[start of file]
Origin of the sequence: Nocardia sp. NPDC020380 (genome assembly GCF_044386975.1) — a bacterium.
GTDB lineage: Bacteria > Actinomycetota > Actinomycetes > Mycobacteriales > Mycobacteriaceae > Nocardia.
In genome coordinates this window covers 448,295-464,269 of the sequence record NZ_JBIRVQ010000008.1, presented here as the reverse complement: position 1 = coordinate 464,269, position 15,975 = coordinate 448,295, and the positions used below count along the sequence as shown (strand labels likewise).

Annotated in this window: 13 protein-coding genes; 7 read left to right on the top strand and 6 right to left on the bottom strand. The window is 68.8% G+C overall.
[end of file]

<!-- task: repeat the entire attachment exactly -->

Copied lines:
Origin of the sequence: Nocardia sp. NPDC020380 (genome assembly GCF_044386975.1) — a bacterium.
GTDB lineage: Bacteria > Actinomycetota > Actinomycetes > Mycobacteriales > Mycobacteriaceae > Nocardia.
In genome coordinates this window covers 448,295-464,269 of the sequence record NZ_JBIRVQ010000008.1, presented here as the reverse complement: position 1 = coordinate 464,269, position 15,975 = coordinate 448,295, and the positions used below count along the sequence as shown (strand labels likewise).

Annotated in this window: 13 protein-coding genes; 7 read left to right on the top strand and 6 right to left on the bottom strand. The window is 68.8% G+C overall.